Rev Michael Barnes, 17/2/19

 

Blessed are the Leaners; Woe to the Lifters

Today’s reading is surprising. Jesus’ blessings do not correlate with a person’s character. Rather, they refer to economic and social circumstances, ‘Blessed are the poor.’

This is odd. We assume that a person’s behaviour and values are an accurate measure of their life and worth; not so in Luke 6. The blessings include poor people who are lazy, self-centred and nasty as much as they do those who have been frugal, thoughtful, and tried hard even without success.

To quote from the somewhat infamous 2014 Federal budget, these blessings embrace ‘leaners’ not ‘lifters.’

The difficulty of comprehending what Jesus meant was evident in the response to Duncan Storrar, who appeared on ABC’s Q & A more than two years ago, at the start of the 2016 Federal election campaign.

Duncan asked why the government planned to give a tax break to people earning more than $80,000 but not to those who earned much less. The response from one of the panellists was inept and avoided the question.

Those on the left of politics hailed him as a hero and started a campaign to raise money for him.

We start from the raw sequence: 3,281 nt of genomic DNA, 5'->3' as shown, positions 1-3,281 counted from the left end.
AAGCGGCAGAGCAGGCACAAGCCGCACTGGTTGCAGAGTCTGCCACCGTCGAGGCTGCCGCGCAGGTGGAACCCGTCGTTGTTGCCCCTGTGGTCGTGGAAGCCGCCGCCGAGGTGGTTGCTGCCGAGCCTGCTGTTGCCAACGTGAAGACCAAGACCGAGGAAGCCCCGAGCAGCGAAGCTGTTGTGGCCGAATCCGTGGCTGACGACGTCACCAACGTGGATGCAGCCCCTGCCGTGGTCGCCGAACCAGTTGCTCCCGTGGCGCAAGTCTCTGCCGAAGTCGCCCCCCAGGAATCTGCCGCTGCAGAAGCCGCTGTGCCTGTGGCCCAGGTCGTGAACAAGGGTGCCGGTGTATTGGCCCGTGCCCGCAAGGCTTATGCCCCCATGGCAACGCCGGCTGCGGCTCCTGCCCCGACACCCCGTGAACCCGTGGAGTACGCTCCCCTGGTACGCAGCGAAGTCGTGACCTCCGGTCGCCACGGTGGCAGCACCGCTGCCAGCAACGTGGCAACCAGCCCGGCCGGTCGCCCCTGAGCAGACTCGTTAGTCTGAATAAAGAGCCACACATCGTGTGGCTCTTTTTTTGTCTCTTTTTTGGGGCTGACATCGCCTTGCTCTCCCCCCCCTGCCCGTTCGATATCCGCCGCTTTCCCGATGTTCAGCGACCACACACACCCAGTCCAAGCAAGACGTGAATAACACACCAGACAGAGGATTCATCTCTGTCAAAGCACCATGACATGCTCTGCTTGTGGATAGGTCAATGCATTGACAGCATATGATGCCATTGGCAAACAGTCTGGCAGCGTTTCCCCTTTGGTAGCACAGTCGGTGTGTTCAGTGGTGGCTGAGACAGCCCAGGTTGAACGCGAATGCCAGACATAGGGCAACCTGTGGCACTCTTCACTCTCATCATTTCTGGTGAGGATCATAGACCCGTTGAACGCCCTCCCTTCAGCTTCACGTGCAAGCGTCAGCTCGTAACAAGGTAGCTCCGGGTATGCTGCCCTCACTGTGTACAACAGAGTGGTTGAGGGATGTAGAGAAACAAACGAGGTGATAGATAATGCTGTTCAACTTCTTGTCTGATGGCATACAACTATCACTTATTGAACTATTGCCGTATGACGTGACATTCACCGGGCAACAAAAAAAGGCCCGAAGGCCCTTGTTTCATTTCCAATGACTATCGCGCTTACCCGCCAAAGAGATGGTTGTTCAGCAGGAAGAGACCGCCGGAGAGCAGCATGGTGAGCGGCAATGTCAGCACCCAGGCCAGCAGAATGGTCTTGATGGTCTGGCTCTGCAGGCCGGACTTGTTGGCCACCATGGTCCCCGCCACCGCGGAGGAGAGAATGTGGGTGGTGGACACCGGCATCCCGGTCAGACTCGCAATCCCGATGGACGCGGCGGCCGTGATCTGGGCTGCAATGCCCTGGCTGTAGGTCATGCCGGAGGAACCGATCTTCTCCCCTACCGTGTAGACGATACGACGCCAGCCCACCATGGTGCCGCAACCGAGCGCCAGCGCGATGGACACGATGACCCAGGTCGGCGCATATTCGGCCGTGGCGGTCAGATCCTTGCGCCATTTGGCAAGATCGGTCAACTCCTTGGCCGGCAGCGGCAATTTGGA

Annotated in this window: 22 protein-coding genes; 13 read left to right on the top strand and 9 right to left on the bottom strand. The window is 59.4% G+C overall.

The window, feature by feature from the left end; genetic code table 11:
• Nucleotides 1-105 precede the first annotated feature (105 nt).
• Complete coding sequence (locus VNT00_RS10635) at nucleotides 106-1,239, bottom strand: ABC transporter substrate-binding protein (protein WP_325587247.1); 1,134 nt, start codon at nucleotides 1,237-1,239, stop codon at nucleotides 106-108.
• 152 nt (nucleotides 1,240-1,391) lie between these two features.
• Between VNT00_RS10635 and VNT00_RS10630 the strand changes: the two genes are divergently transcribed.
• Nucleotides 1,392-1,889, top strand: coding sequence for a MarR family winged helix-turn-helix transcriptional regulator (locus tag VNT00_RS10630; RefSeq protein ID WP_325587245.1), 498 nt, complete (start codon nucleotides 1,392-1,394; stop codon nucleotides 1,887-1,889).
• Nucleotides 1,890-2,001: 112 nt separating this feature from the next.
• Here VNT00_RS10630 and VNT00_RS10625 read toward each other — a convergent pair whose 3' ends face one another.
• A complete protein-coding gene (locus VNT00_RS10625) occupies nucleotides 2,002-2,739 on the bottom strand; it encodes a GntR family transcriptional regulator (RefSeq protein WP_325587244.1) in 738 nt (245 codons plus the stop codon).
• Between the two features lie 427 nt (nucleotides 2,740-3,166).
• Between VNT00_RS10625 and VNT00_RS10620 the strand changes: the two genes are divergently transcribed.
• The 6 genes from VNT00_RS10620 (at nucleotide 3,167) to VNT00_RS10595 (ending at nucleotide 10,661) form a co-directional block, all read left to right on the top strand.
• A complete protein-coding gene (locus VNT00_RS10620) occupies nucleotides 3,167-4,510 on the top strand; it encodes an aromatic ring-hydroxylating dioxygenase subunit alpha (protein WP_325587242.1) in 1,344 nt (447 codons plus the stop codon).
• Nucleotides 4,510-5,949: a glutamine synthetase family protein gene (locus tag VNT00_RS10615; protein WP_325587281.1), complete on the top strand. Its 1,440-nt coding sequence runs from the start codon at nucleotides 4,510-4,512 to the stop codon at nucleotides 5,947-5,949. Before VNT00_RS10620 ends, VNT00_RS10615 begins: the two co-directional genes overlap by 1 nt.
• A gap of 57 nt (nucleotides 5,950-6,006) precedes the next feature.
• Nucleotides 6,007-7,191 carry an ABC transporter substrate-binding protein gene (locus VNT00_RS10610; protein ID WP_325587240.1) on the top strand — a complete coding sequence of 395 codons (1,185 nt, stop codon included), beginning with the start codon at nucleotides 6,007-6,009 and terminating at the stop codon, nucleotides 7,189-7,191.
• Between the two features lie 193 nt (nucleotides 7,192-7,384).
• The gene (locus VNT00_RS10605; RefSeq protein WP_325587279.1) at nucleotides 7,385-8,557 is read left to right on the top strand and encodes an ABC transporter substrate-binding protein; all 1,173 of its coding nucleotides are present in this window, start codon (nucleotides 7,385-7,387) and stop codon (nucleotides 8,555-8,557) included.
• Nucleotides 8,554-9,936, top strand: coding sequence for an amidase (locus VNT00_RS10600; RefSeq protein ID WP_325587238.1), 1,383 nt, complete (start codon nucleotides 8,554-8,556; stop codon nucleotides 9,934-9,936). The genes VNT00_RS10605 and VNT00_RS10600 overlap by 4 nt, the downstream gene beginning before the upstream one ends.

Those on the right dug up dirt about him. They found his son, Aztec, who declared that Duncan caused him to become addicted to drugs and shouldn’t receive any money. His father was, he said ‘undeserving.’

They also revealed that Duncan had a criminal record.

All that he had done was ask an awkward question. Some made him a star, others a villain. No doubt, he was a flawed person and had struggled. (He was a victim of institutional sex abuse when a child.)

What’s challenging about this text from Luke is the implication that whether Duncan was good or bad is irrelevant.

He is poor; he is blessed.

What vision of life enables people to look beyond labels and see such grace in action?